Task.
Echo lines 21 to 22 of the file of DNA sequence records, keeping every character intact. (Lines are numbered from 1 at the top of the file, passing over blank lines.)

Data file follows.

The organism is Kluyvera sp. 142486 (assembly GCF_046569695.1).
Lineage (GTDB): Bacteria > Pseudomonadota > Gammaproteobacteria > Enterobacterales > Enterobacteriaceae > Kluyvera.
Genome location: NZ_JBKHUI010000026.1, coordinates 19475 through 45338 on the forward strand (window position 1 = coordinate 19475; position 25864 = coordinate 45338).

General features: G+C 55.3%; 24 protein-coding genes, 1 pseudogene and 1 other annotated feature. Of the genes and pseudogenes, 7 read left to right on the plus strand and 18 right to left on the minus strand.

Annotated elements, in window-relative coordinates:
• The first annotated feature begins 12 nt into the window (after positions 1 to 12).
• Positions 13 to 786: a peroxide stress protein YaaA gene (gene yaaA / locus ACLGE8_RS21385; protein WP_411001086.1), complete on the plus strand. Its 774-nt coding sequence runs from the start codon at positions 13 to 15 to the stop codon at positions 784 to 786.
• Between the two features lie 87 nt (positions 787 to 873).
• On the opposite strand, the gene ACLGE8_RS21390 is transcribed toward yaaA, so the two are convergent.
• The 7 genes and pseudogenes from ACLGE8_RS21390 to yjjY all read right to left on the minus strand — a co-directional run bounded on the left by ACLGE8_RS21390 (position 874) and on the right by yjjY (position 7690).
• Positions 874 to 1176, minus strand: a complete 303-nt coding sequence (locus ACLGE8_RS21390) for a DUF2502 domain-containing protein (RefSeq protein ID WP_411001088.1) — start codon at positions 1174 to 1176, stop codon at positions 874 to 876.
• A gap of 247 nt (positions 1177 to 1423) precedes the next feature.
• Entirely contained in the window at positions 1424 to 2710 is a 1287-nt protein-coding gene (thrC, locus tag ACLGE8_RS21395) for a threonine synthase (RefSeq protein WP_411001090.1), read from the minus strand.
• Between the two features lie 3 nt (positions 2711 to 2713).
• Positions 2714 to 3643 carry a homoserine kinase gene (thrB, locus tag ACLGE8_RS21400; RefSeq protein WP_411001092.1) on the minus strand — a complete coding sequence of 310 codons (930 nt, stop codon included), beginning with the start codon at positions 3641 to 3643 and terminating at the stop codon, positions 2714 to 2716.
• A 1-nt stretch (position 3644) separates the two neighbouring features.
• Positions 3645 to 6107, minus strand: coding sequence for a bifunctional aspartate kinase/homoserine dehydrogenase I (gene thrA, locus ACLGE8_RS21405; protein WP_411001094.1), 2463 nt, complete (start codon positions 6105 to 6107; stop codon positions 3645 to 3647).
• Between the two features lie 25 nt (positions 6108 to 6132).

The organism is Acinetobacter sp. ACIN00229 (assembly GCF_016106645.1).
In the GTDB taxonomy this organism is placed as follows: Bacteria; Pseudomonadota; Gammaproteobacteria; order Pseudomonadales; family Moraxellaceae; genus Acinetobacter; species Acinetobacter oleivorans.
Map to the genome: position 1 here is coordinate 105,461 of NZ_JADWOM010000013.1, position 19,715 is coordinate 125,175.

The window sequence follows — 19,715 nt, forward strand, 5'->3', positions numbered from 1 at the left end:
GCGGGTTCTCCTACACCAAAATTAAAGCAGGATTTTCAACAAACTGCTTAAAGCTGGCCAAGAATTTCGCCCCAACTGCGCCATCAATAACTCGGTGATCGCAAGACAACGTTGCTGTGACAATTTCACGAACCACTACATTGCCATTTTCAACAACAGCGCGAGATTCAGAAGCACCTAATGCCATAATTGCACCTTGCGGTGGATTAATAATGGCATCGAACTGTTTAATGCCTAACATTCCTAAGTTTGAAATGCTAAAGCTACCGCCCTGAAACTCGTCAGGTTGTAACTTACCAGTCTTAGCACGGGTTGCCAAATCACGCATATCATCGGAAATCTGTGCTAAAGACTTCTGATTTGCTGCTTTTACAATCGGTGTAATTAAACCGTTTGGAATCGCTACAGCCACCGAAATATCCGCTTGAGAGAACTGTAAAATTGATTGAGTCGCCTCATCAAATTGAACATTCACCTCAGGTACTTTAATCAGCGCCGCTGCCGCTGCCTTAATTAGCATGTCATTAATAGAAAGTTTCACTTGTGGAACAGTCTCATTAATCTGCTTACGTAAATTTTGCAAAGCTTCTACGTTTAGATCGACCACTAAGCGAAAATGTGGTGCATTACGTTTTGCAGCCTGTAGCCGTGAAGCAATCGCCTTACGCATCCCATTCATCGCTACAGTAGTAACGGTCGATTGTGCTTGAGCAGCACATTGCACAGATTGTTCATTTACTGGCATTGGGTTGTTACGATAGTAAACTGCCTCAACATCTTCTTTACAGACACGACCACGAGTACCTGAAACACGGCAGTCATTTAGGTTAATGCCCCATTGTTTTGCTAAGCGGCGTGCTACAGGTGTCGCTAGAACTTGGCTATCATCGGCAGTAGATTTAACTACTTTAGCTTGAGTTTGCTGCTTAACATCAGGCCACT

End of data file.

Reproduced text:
Map to the genome: position 1 here is coordinate 105,461 of NZ_JADWOM010000013.1, position 19,715 is coordinate 125,175.

The window sequence follows — 19,715 nt, forward strand, 5'->3', positions numbered from 1 at the left end: